Dec 29, 2020
- Last night, I signed the COVID-19 Emergency Eviction and Foreclosure Prevention Act, which extends the moratorium on COVID-related residential evictions until May 1, while also providing foreclosure protections to homeowners and small landlords. Many New Yorkers have faced economic hardship as result of the COVID-19 pandemic through no fault of their own, and this legislation helps ensure that no one is forced out of their home during this incredibly difficult period. The more support we provide for tenants, mortgagors and seniors, the easier it will be for them to get back on their feet when the pandemic ends. I thank the Legislature for passing this important protection for New Yorkers all across the state who need a hand.
1. Total hospitalizations rose to 7,814. Of the 160,614 tests reported yesterday, 11,438, or 7.14 percent, were positive. There were 1,224 patients in ICU yesterday, up two from the previous day. Of them, 711 are intubated. Sadly, we lost 124 New Yorkers to the virus.
2. New York has updated its quarantine guidelines to align with the CDC's recommendations. Individuals exposed to COVID-19 can end their quarantine after 10 days without a testing requirement as long as no symptoms have been reported during the quarantine period. After day 10 is reached, individuals must continue monitoring for symptoms through day 14 and if any develop, they should immediately self-isolate and contact their local health department or their health care provider to report this change and determine if they should seek testing.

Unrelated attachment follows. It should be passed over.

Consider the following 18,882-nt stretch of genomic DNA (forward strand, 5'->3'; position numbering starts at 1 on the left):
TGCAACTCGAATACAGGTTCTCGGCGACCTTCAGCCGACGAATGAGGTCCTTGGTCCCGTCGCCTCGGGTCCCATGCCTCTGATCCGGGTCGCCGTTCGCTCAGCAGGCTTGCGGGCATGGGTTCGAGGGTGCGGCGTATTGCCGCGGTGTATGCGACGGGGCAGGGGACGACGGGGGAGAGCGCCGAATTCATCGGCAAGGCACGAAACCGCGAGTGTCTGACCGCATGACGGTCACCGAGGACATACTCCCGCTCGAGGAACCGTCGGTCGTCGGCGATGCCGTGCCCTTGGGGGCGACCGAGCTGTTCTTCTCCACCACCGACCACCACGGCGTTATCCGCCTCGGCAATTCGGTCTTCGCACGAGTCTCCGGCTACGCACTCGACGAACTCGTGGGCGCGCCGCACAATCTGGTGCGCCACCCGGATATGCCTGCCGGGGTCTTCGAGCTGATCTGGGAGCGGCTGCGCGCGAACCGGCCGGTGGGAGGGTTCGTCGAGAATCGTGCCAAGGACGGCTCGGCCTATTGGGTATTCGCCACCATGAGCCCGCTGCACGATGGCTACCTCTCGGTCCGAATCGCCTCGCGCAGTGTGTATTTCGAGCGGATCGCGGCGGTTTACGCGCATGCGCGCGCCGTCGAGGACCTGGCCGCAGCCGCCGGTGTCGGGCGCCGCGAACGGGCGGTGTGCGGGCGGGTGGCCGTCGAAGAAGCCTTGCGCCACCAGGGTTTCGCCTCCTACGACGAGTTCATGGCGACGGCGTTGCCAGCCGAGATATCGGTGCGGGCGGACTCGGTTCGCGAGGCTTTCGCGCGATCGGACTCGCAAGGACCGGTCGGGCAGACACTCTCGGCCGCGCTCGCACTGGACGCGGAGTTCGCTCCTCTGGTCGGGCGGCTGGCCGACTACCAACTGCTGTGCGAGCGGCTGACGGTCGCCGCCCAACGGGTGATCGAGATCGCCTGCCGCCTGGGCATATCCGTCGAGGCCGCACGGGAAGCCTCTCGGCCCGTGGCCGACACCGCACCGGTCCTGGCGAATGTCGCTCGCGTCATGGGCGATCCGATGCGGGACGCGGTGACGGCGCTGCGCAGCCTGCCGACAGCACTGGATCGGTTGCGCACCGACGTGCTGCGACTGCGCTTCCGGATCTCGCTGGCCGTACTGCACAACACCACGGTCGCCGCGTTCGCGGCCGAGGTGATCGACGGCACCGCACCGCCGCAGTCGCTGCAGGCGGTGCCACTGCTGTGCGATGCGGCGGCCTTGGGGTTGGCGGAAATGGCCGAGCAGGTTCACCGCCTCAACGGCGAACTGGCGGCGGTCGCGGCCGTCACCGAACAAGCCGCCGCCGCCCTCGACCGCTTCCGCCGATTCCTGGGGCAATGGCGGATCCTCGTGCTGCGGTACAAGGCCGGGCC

3. Unemployed New Yorkers will begin receiving extended and expanded federal unemployment benefits next week. Starting the week January 3rd, unemployed New Yorkers will receive an additional $300 payment through the extended Pandemic Emergency Unemployment Compensation and Pandemic Unemployment Compensation programs. New Yorkers currently receiving benefits do not need to call the Department of Labor to receive these extended benefits—they should continue to certify for unemployment benefits in their usual manner and will automatically receive extended benefits.
4. Starting January 1, 2021, New Yorkers can begin using sick leave benefits under the state's Paid Sick Leave law. This legislation secures paid sick leave for workers at medium and large businesses and paid or unpaid leave for those at small businesses, depending on the employer's net income. New Yorkers can use guaranteed sick leave to recover from an illness themselves, care for a sick family member and more. Learn about Paid Sick Leave here.